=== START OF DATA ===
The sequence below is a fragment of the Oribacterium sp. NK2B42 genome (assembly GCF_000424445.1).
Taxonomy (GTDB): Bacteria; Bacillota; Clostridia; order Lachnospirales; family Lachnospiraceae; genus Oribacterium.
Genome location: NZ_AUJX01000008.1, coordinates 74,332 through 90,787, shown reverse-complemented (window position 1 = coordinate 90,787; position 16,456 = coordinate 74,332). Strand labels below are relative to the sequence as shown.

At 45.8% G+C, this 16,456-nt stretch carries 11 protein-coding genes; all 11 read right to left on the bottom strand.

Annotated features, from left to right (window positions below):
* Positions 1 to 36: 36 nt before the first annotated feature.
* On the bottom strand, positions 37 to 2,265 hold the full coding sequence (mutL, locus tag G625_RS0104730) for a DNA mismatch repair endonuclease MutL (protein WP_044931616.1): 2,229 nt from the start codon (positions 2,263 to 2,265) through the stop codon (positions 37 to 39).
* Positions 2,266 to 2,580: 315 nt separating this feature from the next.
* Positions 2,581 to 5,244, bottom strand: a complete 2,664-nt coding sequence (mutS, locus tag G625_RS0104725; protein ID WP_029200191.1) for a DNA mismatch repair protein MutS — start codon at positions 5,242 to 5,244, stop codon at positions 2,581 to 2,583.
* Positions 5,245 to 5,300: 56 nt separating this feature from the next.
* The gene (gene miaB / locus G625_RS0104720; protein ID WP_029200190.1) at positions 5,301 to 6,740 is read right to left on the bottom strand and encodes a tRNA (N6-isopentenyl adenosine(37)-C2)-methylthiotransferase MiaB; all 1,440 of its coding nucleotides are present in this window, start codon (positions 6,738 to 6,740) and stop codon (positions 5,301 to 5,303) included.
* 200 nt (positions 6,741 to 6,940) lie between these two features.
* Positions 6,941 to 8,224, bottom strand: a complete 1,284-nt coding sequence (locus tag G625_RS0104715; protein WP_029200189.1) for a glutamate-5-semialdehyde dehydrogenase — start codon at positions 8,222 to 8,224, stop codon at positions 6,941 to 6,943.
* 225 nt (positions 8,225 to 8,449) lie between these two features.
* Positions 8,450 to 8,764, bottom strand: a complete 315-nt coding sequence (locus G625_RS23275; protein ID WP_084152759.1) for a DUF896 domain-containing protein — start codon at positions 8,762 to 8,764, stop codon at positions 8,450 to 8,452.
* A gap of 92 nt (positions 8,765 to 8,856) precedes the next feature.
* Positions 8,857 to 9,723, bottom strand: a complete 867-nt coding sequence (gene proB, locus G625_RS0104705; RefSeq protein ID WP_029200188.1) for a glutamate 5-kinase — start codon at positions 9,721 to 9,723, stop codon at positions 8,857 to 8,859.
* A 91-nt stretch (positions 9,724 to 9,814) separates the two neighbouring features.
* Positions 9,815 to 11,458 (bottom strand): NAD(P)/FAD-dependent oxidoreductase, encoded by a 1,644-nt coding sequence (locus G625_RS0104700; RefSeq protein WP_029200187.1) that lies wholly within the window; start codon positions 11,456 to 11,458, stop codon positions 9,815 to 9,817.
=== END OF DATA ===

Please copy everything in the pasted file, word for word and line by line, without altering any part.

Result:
The sequence below is a fragment of the Oribacterium sp. NK2B42 genome (assembly GCF_000424445.1).
Taxonomy (GTDB): Bacteria; Bacillota; Clostridia; order Lachnospirales; family Lachnospiraceae; genus Oribacterium.
Genome location: NZ_AUJX01000008.1, coordinates 74,332 through 90,787, shown reverse-complemented (window position 1 = coordinate 90,787; position 16,456 = coordinate 74,332). Strand labels below are relative to the sequence as shown.

At 45.8% G+C, this 16,456-nt stretch carries 11 protein-coding genes; all 11 read right to left on the bottom strand.

Annotated features, from left to right (window positions below):
* Positions 1 to 36: 36 nt before the first annotated feature.
* On the bottom strand, positions 37 to 2,265 hold the full coding sequence (mutL, locus tag G625_RS0104730) for a DNA mismatch repair endonuclease MutL (protein WP_044931616.1): 2,229 nt from the start codon (positions 2,263 to 2,265) through the stop codon (positions 37 to 39).
* Positions 2,266 to 2,580: 315 nt separating this feature from the next.
* Positions 2,581 to 5,244, bottom strand: a complete 2,664-nt coding sequence (mutS, locus tag G625_RS0104725; protein ID WP_029200191.1) for a DNA mismatch repair protein MutS — start codon at positions 5,242 to 5,244, stop codon at positions 2,581 to 2,583.
* Positions 5,245 to 5,300: 56 nt separating this feature from the next.
* The gene (gene miaB / locus G625_RS0104720; protein ID WP_029200190.1) at positions 5,301 to 6,740 is read right to left on the bottom strand and encodes a tRNA (N6-isopentenyl adenosine(37)-C2)-methylthiotransferase MiaB; all 1,440 of its coding nucleotides are present in this window, start codon (positions 6,738 to 6,740) and stop codon (positions 5,301 to 5,303) included.
* 200 nt (positions 6,741 to 6,940) lie between these two features.
* Positions 6,941 to 8,224, bottom strand: a complete 1,284-nt coding sequence (locus tag G625_RS0104715; protein WP_029200189.1) for a glutamate-5-semialdehyde dehydrogenase — start codon at positions 8,222 to 8,224, stop codon at positions 6,941 to 6,943.
* 225 nt (positions 8,225 to 8,449) lie between these two features.
* Positions 8,450 to 8,764, bottom strand: a complete 315-nt coding sequence (locus G625_RS23275; protein ID WP_084152759.1) for a DUF896 domain-containing protein — start codon at positions 8,762 to 8,764, stop codon at positions 8,450 to 8,452.
* A gap of 92 nt (positions 8,765 to 8,856) precedes the next feature.
* Positions 8,857 to 9,723, bottom strand: a complete 867-nt coding sequence (gene proB, locus G625_RS0104705; RefSeq protein ID WP_029200188.1) for a glutamate 5-kinase — start codon at positions 9,721 to 9,723, stop codon at positions 8,857 to 8,859.
* A 91-nt stretch (positions 9,724 to 9,814) separates the two neighbouring features.
* Positions 9,815 to 11,458 (bottom strand): NAD(P)/FAD-dependent oxidoreductase, encoded by a 1,644-nt coding sequence (locus G625_RS0104700; RefSeq protein WP_029200187.1) that lies wholly within the window; start codon positions 11,456 to 11,458, stop codon positions 9,815 to 9,817.